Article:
such a provision in the Federal Constitution23.

main controversy raised from the word “parent” used in Article 12(4) of
FC.  As the “word “parent” is expressed
in singular form, some may defined that only one parent’s consent is needed to
convert a minor’s religion24. However, some opposed
by saying that the expression “parent” in singular form also contain the plural
meaning “parents”. It is beyond doubt that it is against the Parliament’s
purpose if only one parent’s consent is required under Article 12(4) of FC.25 Based on Oxford English
the definition of the word “parent” is “a father or mother”. The phrase “or”
used in the definition emphasised that that a parent means either a father or a
mother. According to The Kamus Dwibahasa Oxford Fajar, the word “parent” is
defined as “ibu-bapa”. The omission of the conjunctive “atau” (or) is confusing
and unclear. 27

this is just the general definition of the word, it is not uncommon that
ordinary dictionary defined words differently from an Act of Parliament or a
State Enactment. Therefore, generally, there will a specific section in every
statute to define certain words to make the meaning of the words clear in the
structure of a sentence within specific provision28. In addition, Article
160 (1) which is the Eleventh Schedule of the Constitution clearly provides
that the words in the singular include the plural, and words in the plural
include the singular. Section 4(3) of the Interpretation Acts 1948 and 1967
carries the same meaning which provides that words and expressions in the
singular include the plural, and words and expressions in the plural include
the singular29.
The Bahasa version of FC also provides “Perkataan dalam bilangan tunggal
termasuklah bilangan jamak, dan perkataan dalam bilangan jamak termasuklah
bilangan tunggal.” It can be concluded that words and expressions which are in
singular they include plural and plural include singular is constitutionally
and commonly accepted legal position. The Federal Constitution which was in
English was translated into the National language of Malaysia which is Malay
language. Article 160B of FC was inserted to give effect to the translation and
provides that the national language text of the Constitution shall prevail over
the English language text if any conflict arises between this 2 languages.

confusion came to light when the word “parent” has been translated as “ibu atau
bapa” (mother or father). In the National language version, Article 12(4) of FC
has been translated as “Bagi maksud Fasal (3) agama seseorang yang di bawah
umur 18 tahun hendaklah ditetapkan oleh ibu atau bapanya atau penjaganya.” When
Article 12(4) of FC in the English version is read along with Article 160(1) of
FC and the Interpretation Acts 1948 and 1967, it is clearly understood that the
religion of a person under 18 years shall be decided by his parents. On the
other hand, Bahasa version of Article 12(4) provides that either father or
mother could decide the religion of a person under the age of 18, thus the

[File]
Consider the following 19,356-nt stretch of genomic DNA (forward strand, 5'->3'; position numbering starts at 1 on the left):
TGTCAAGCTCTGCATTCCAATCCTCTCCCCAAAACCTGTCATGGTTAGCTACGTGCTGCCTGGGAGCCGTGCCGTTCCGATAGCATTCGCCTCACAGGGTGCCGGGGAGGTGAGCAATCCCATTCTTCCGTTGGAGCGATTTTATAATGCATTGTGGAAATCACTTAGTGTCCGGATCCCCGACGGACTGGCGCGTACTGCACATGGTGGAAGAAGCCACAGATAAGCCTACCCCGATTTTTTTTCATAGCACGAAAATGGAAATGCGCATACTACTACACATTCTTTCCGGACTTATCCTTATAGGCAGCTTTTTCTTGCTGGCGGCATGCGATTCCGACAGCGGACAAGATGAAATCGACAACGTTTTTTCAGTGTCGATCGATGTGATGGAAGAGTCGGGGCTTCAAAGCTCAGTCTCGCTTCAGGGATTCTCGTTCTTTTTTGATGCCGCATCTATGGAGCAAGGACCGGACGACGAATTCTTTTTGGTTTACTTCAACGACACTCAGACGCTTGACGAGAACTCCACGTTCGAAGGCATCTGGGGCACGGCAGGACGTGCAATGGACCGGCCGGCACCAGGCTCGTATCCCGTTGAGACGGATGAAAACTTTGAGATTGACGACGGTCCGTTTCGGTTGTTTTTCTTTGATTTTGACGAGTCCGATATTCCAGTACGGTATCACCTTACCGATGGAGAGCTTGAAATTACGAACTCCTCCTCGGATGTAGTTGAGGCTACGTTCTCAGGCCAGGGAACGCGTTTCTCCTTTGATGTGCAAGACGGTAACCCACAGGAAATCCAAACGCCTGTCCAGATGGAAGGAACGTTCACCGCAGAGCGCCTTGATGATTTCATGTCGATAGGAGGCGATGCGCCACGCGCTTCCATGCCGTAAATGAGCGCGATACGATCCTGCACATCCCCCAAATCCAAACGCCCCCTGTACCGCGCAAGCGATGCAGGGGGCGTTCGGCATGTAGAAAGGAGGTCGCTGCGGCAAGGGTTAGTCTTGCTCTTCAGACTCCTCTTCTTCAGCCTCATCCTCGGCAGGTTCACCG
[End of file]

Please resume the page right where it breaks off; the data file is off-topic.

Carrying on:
original meaning and intention had been lost. 30 In certain conditions, a
single parent could decide the religion of a minor if one of the other
biological parents or one of the legally adoptive parents had passed away. It
also seems like the translator did not think of special composition of the
Malaysian society which is multi-racial and multi religious31.

stage of confusion is portrayed in the State Enactments. In the State
Enactments regarding the Administration of Islam, majority of the States use
the words “ibu atau bapa” to consent the conversion of a minor. Nevertheless,
Penang, Selangor, Sabah use “ibu dan bapa” in the same provision32. The difference or error
in the translation of Article 12(4) of FC is too obvious as the translation has
disregard the changing fact when words are expressed in singular or plural form33.


currently there are many cases where non-Muslim parents were unaware and not
consent that the other non-Muslim spouse has converted their under 18
children’s religion after converting themselves to Islam34. The Bill tabled by the
Government to amend the Law Reform (Marriage and Divorce) Act 1976 in 2016.
This is to ensure that both parents must consent to the conversion of the child
under 18 years old35. A new section, Section
88A will be inserted through the amendment which makes clear that both parents
in a civil marriage must agree to the conversion of a minor into Islam as the
law is silent on this aspect currently. In this Section, a child after
attaining the age of majority has the right to decide on the issue of his or
her religion36.

In Indira Gandhi a/p Mutho v Pengarah Jabatan Islam
Perak and Ors, the Ipoh High Court qua Family Court, in managing the one-sided
change of minor kids to Islam by their changed over the father, was constrained
to swim through the mind-boggling and prickly interface between common law and
Islamic law in Malaysia. In the occasion, in a soundly contemplated choice
conveyed on 25 July 201337,
the High Court subdued the minor youngsters’ conversion to Islam by the father without
the knowledge of mother and stated that the conversion is null and void. The issues
in Indira Gandhi as chose by the High Court was, initially, the non-changing
over parent to be heard before the minor youngsters can be changed over and,
also, the Federal Constitution did not take away the forces of the common High
Courts the minute an issue came extremely close to the Syariah Courts, the last
being only an animal of state law, without the ward to settle on the defensive
ability of issues said to be inside its select domain. The interest to the
Federal Court was heard in late 2016 yet the peak court still can’t seem to
issue its choice38.”Parent”
covers both the father and mother of the youngster39.  The father is the parent as well as the
mother. A father and a mother joined together and become “parent”. For
the disable child, the father cannot decided the child’s religion but the
mother could do so. 40

Article 160B of the Federal Constitution gives that
the national dialect content should be definitive and any inconsistency between
such national dialect content and the English dialect message, the national
dialect content might beat the English dialect content. The genuine reason for
the adjustment in the words41″
Article12 (4) might be perused as “chosen by his parents”. Two
guardians can’t be of one personality .The same ought to apply uniformly and
similarly to a wide range of change. The assent of the changed over parent
would do the trick42.
Where they can’t concur on the religion of the minor youngster yet that for
transformation to Islam. This is the problems whether this was affected by or
come about because of the current pattern of the court choices which deciphered
Article 12(4) of the Federal Constitution.